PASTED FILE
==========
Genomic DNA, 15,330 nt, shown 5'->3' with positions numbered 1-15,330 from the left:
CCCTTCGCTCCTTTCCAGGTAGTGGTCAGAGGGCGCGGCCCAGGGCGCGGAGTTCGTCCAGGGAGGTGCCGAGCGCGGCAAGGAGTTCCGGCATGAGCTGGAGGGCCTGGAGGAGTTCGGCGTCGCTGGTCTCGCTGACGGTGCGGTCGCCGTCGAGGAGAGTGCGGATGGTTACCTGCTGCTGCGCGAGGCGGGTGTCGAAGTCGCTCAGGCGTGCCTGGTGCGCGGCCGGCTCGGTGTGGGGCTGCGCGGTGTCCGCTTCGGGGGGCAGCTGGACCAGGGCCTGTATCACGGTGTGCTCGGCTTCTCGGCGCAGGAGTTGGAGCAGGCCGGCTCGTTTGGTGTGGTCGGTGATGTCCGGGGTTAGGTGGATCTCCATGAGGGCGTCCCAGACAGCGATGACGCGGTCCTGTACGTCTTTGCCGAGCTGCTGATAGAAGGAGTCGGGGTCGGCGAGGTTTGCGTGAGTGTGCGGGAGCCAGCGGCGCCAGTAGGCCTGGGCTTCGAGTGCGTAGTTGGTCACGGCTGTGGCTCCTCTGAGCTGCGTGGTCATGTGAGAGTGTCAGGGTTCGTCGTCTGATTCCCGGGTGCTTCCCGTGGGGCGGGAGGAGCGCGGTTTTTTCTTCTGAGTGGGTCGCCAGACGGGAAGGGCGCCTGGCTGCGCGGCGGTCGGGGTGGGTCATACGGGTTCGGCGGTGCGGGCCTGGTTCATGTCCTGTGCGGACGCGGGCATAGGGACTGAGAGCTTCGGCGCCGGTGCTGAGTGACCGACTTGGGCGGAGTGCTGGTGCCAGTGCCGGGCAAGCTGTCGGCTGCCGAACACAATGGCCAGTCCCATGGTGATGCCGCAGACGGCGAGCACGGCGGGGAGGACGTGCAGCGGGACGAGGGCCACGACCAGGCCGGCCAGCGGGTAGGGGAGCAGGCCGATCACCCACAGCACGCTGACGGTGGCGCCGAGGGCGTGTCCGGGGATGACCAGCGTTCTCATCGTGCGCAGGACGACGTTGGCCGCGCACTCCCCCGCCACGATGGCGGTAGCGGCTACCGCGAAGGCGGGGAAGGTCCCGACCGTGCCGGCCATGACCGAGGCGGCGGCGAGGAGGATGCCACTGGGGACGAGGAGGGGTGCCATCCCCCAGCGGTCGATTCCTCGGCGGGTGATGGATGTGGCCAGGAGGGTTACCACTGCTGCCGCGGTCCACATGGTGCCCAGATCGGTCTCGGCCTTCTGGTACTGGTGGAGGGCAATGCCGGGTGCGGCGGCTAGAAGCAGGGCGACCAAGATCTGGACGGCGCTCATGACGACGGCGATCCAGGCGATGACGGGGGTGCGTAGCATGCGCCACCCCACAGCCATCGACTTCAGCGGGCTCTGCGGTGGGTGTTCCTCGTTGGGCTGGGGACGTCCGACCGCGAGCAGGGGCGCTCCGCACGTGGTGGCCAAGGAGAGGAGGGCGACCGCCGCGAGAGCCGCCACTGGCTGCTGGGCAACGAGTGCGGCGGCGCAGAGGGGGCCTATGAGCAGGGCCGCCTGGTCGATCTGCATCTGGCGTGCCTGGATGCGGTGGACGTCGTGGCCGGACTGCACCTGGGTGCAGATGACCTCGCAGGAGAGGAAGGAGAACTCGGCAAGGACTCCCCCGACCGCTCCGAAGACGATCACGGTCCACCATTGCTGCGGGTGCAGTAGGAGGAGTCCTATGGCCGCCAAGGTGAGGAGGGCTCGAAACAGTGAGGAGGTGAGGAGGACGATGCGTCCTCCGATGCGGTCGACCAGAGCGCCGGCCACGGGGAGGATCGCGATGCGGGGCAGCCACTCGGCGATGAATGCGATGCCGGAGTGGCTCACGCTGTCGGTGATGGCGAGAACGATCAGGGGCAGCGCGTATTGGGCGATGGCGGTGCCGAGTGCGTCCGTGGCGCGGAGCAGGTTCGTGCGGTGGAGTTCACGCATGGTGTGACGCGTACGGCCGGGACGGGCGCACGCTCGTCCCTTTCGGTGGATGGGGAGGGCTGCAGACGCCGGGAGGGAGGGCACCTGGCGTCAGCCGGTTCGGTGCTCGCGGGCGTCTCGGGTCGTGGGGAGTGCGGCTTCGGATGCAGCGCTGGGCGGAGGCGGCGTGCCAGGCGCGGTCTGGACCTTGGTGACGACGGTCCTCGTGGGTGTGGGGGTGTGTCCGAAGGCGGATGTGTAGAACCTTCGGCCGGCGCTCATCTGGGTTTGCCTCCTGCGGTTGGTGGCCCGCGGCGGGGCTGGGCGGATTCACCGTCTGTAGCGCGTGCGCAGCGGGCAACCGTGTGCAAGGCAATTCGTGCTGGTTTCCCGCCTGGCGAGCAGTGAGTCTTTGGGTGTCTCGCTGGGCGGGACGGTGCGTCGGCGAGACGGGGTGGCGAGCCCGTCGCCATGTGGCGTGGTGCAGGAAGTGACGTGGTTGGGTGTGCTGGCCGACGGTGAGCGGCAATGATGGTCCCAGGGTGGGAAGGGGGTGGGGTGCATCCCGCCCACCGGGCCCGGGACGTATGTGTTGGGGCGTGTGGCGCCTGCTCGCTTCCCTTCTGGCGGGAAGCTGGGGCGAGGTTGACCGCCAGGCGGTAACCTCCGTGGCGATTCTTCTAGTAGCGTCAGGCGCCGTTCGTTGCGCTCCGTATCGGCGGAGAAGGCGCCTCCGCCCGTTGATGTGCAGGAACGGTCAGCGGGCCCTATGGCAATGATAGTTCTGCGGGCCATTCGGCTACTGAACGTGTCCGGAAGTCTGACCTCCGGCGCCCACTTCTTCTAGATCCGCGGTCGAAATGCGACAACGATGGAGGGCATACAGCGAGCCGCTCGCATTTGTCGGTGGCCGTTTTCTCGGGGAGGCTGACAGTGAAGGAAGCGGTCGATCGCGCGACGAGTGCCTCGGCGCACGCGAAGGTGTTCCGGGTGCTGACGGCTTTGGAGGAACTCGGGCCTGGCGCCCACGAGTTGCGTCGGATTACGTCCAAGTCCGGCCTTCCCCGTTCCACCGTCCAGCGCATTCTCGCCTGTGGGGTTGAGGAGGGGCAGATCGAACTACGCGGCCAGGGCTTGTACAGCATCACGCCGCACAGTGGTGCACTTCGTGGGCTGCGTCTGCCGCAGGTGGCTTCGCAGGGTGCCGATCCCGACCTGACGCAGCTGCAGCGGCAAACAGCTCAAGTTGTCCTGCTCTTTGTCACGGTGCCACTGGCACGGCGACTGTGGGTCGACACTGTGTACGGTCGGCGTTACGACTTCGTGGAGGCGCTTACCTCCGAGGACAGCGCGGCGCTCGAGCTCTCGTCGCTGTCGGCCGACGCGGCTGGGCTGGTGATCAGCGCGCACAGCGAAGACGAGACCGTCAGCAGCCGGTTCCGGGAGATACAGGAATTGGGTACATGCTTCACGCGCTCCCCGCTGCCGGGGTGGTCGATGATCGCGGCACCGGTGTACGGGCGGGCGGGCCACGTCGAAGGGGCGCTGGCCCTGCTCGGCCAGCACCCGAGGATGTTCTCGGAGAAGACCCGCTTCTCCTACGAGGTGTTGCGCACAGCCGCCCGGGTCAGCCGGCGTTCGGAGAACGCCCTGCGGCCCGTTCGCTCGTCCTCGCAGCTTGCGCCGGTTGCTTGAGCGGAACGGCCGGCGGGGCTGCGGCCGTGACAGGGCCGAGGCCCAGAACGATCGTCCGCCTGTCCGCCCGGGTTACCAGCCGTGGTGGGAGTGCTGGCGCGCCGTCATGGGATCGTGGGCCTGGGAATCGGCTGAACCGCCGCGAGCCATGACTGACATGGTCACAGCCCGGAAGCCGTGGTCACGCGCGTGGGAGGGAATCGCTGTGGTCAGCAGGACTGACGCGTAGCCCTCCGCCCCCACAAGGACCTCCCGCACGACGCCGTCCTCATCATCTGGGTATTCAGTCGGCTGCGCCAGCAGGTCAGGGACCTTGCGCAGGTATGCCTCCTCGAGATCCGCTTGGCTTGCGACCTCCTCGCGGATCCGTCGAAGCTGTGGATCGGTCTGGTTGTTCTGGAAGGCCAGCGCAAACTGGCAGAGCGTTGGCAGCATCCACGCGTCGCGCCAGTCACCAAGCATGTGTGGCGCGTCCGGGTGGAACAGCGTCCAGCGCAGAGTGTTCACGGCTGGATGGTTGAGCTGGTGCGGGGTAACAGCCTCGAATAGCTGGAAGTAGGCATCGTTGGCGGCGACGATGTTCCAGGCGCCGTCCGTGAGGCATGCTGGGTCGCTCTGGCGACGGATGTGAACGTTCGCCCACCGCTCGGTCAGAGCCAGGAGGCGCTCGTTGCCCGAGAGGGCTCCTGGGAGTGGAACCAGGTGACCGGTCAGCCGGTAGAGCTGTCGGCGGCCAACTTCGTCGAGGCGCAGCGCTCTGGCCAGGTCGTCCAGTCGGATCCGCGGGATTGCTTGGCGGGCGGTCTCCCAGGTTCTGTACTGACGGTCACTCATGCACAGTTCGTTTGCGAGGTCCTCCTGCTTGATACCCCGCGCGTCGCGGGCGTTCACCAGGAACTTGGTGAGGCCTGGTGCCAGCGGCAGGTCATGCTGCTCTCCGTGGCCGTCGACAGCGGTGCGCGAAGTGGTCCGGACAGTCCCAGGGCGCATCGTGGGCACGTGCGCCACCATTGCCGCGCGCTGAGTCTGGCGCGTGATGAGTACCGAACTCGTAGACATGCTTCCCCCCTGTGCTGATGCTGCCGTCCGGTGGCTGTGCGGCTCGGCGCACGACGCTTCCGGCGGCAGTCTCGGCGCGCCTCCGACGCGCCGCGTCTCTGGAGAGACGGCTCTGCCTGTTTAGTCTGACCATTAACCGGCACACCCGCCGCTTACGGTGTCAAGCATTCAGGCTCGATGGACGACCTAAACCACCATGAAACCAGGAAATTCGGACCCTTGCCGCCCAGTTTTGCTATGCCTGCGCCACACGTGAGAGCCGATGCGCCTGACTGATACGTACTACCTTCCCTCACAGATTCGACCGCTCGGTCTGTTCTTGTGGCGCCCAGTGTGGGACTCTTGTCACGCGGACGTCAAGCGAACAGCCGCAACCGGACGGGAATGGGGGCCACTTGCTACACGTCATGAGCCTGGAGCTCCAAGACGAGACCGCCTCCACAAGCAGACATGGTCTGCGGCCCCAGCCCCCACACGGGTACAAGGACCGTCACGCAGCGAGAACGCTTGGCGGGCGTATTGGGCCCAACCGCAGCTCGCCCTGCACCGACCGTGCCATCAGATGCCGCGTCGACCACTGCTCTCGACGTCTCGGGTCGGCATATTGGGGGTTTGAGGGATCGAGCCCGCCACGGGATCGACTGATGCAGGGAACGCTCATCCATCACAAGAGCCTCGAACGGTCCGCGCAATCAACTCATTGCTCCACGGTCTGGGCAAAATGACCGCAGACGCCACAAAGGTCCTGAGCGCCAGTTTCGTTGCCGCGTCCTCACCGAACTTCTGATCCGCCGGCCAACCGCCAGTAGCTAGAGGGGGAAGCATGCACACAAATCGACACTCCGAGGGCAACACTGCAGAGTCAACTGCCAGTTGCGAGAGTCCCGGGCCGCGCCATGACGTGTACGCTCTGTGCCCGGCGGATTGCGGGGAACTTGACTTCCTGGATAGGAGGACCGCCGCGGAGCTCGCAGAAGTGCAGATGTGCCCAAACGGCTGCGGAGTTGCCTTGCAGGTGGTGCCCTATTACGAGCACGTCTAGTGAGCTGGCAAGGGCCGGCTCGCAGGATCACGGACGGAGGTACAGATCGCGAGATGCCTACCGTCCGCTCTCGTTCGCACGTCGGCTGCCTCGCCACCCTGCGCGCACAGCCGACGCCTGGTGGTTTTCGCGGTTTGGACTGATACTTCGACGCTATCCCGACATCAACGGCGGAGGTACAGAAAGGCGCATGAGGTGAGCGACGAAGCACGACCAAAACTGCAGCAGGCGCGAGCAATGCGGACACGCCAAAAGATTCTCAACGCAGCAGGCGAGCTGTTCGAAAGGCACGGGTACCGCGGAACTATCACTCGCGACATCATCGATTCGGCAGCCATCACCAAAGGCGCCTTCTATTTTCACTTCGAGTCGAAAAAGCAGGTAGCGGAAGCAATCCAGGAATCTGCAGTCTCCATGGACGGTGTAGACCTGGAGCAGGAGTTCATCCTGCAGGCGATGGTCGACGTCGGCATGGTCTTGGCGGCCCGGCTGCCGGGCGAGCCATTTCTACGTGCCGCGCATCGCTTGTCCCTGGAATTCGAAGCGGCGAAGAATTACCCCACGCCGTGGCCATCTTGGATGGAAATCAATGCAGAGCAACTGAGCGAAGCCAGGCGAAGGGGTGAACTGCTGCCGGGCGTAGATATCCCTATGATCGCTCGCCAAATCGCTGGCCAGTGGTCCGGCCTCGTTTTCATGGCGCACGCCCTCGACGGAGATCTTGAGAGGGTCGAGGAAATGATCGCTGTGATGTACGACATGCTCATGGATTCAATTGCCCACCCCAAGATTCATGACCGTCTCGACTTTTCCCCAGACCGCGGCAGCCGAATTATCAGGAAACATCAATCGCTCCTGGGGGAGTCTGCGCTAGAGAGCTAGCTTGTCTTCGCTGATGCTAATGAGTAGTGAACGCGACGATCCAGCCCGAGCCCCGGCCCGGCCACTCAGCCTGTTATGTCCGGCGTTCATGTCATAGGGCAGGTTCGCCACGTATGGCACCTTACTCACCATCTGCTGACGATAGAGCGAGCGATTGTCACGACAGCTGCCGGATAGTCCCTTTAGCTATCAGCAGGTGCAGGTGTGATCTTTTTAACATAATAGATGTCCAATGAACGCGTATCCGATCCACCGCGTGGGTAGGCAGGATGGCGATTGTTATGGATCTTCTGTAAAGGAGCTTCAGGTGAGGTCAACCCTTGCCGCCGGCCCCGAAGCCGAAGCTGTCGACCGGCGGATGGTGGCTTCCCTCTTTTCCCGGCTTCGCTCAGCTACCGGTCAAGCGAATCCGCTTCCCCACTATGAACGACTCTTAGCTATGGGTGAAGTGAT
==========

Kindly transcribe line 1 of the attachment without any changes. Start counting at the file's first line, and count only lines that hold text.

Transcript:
Genomic DNA, 15,330 nt, shown 5'->3' with positions numbered 1-15,330 from the left: